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Blade Runner 2049: 35 Years From Question to Answer

Ridley Scott’s «Blade Runner» is one of the great classics of Hollywood. Today, the sequel, titled «Blade Runner 2049», hits cinemas. Fans and movie buffs alike are nervous. Is the film worth seeing? Does it destroy the legacy of the 1982 movie? I have answers.

If you’ve followed the development process of «Blade Runner 2049» you will know one thing first and foremost. Or rather, not know. What is the movie acutally about? We know it stars Ryan Gosling and sees Harrison Ford return as Deckard, but that’s about it. The trailers are vague at best and information online is sparse. Even the animated prequel to the sequel doesn’t really tell you all that much.

Turns out that this is deliberate. At the European premiere in Zürich’s Cinema Corso, there was a video message by director Denis Villeneuve, accompanied by a text screen right afterwards. He asks to not only avoid spoilers for the movie but also not tell anyone anything about the plot. The reason: Villeneuve wants to preserve the experience of seeing the film for each viewer and keep the actual watching of the movie as fresh as humanly possible.

Blade Runner 2049 had one of its first European screenings at the Zurich Film Festival

I will honour Villeneuve’s request. In this review, I will not detail the plot or reveal anything about it. I will keep that to the barest minimum possible. As much as needed, as little as possible. Therefore: This review is spoiler free.

The Big Sigh of Relief

After the end credits have rolled to their last second and the lights in the cinema that is currently taken over by the Zurich Film Festival have gone up again, I sigh and say «Wow». It’s been a while since I’ve seen a movie quite like this one. And I say this having watched the 1982 movie in preparation for this one over the weekend. I watched the Final Cut, mind you, because that’s the version that follows Ridley Scott’s vision of the movie most closely.

It is that vision that had me worried before I’ve seen «Blade Runner 2049». In «Blade Runner» Ridley Scott had a very distinct vision and has created a rich world that is not only futuristic but also plausible. In 2049, Ridley Scott is no longer attached as director and the movie is helmed by Denis Villeneuve. Would Villeneuve destroy this vision? Not at all. The man who delivered movies such as «Arrival» or «Sicario» makes the fact that it’s no longer Ridley Scott the movie’s greatest strength. «Blade Runner 2049» is most definitely a movie set in the Blade Runner universe and it couldn’t exist anywhere else. Yet it feels completely different and tells a completely original story.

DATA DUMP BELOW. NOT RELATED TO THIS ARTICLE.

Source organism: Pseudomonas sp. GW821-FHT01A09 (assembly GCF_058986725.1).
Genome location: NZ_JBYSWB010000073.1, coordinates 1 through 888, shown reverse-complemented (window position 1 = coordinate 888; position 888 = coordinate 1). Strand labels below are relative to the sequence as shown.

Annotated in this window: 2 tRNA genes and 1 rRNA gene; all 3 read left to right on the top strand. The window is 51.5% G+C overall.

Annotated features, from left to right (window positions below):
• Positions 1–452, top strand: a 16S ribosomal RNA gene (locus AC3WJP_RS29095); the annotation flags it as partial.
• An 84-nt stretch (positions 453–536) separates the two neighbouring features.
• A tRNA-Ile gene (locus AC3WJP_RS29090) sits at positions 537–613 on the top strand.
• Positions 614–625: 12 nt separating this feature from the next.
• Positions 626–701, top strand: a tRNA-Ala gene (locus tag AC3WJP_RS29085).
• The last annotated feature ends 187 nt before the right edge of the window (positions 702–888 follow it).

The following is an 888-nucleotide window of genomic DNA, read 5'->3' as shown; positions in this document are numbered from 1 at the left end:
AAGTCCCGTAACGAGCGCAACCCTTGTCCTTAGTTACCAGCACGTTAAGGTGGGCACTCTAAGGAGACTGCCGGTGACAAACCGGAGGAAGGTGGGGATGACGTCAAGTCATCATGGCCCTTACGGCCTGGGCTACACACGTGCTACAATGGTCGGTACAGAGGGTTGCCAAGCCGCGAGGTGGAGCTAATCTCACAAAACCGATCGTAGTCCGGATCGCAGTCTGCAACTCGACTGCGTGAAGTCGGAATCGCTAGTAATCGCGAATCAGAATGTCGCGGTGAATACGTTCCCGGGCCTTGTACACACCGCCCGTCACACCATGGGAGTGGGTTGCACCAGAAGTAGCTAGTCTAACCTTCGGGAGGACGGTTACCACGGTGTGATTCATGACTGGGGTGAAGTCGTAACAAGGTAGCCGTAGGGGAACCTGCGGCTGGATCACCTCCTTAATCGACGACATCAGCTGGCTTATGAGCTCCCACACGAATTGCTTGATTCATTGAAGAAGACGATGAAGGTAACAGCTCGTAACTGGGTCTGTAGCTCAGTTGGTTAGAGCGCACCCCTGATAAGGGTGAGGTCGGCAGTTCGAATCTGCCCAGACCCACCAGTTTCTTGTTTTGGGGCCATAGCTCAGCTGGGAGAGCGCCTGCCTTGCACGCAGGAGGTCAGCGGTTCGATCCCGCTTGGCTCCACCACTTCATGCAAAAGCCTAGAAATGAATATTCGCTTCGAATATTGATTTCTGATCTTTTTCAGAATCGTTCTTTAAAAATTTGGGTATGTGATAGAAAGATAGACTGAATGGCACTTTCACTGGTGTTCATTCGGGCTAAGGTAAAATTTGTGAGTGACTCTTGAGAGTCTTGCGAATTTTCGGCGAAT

Villeneuve knows exactly where the roots of the movie are and he imitates some scenes from the first part scene by scene. The scene in which Deckard walks into the police station has been redone starring Ryan Gosling. The intro of the 1982 movie is being redone and fit into a new context. Whenever Villeneuve picks up elements, shots or scenes from 2049’s predecessor, he makes sure to give the scenes new context and thus twisting them into something unforeseen and new. They never seem bland or like reheated coffee but they gain new meaning.

In addition to that, the movie has a lot of references to other installments in the rather sparsely populated Blade Runner franchise. The most obvious nod to the past, namely 1997’s Blade Runner video game, is one character that looks an awful lot like Lucy.

Lucy appeared in the 1997 Blade Runner video game

Given the structure and the plot of «Blade Runner 2049», this is not a coincidence. Just like the entire movie, nothing seems out of place or not deliberately put exactly where it is seen in the movie.

Strong Emotions by Aloof Characters

One core element has been left unchanged, though: All the characters in «Blade Runner 2049» present themselves as emotionally cold and distant. Just like Deckard and Rachael (Sean Young) manage to have a duel of words without any inflection in the 1982 movie, Ryan Gosling’s character talks to his beloved in the most aloof way possible. That beloved, by the way, is the only one to display emotions openly. And there’s a good reason for that.